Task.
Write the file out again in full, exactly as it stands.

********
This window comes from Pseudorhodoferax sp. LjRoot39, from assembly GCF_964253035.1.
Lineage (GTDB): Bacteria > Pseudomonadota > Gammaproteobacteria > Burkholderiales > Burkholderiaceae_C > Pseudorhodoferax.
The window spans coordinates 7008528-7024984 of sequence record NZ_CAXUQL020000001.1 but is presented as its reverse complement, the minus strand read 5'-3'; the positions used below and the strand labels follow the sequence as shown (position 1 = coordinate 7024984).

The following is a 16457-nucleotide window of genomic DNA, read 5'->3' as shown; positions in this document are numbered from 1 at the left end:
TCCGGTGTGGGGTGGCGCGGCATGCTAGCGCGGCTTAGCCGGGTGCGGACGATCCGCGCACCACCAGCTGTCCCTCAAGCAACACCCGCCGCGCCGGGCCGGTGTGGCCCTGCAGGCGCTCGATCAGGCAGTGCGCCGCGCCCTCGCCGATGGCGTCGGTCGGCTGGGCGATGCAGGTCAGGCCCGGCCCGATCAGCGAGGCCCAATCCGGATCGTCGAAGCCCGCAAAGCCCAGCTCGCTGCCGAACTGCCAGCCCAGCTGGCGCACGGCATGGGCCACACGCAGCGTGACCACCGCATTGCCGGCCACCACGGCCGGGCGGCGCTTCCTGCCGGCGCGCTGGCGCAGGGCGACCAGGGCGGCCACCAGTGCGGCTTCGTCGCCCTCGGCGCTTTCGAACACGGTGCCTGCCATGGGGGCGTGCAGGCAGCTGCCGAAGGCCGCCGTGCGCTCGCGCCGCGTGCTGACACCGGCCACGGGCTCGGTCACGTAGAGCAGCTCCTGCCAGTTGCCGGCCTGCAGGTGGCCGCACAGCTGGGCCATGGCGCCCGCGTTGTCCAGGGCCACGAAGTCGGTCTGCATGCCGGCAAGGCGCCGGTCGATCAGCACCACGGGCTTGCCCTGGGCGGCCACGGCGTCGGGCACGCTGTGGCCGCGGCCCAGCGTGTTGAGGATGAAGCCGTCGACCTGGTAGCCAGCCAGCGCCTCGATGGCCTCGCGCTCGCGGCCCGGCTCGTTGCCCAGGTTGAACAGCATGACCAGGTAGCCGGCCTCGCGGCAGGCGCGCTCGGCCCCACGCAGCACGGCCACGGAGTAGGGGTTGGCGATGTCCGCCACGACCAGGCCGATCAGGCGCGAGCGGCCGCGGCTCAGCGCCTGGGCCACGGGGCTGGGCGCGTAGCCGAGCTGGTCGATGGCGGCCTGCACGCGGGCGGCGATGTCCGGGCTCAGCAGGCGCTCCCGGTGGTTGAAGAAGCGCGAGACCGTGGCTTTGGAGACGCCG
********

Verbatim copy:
This window comes from Pseudorhodoferax sp. LjRoot39, from assembly GCF_964253035.1.
Lineage (GTDB): Bacteria > Pseudomonadota > Gammaproteobacteria > Burkholderiales > Burkholderiaceae_C > Pseudorhodoferax.
The window spans coordinates 7008528-7024984 of sequence record NZ_CAXUQL020000001.1 but is presented as its reverse complement, the minus strand read 5'-3'; the positions used below and the strand labels follow the sequence as shown (position 1 = coordinate 7024984).

The following is a 16457-nucleotide window of genomic DNA, read 5'->3' as shown; positions in this document are numbered from 1 at the left end:
TCCGGTGTGGGGTGGCGCGGCATGCTAGCGCGGCTTAGCCGGGTGCGGACGATCCGCGCACCACCAGCTGTCCCTCAAGCAACACCCGCCGCGCCGGGCCGGTGTGGCCCTGCAGGCGCTCGATCAGGCAGTGCGCCGCGCCCTCGCCGATGGCGTCGGTCGGCTGGGCGATGCAGGTCAGGCCCGGCCCGATCAGCGAGGCCCAATCCGGATCGTCGAAGCCCGCAAAGCCCAGCTCGCTGCCGAACTGCCAGCCCAGCTGGCGCACGGCATGGGCCACACGCAGCGTGACCACCGCATTGCCGGCCACCACGGCCGGGCGGCGCTTCCTGCCGGCGCGCTGGCGCAGGGCGACCAGGGCGGCCACCAGTGCGGCTTCGTCGCCCTCGGCGCTTTCGAACACGGTGCCTGCCATGGGGGCGTGCAGGCAGCTGCCGAAGGCCGCCGTGCGCTCGCGCCGCGTGCTGACACCGGCCACGGGCTCGGTCACGTAGAGCAGCTCCTGCCAGTTGCCGGCCTGCAGGTGGCCGCACAGCTGGGCCATGGCGCCCGCGTTGTCCAGGGCCACGAAGTCGGTCTGCATGCCGGCAAGGCGCCGGTCGATCAGCACCACGGGCTTGCCCTGGGCGGCCACGGCGTCGGGCACGCTGTGGCCGCGGCCCAGCGTGTTGAGGATGAAGCCGTCGACCTGGTAGCCAGCCAGCGCCTCGATGGCCTCGCGCTCGCGGCCCGGCTCGTTGCCCAGGTTGAACAGCATGACCAGGTAGCCGGCCTCGCGGCAGGCGCGCTCGGCCCCACGCAGCACGGCCACGGAGTAGGGGTTGGCGATGTCCGCCACGACCAGGCCGATCAGGCGCGAGCGGCCGCGGCTCAGCGCCTGGGCCACGGGGCTGGGCGCGTAGCCGAGCTGGTCGATGGCGGCCTGCACGCGGGCGGCGATGTCCGGGCTCAGCAGGCGCTCCCGGTGGTTGAAGAAGCGCGAGACCGTGGCTTTGGAGACGCCG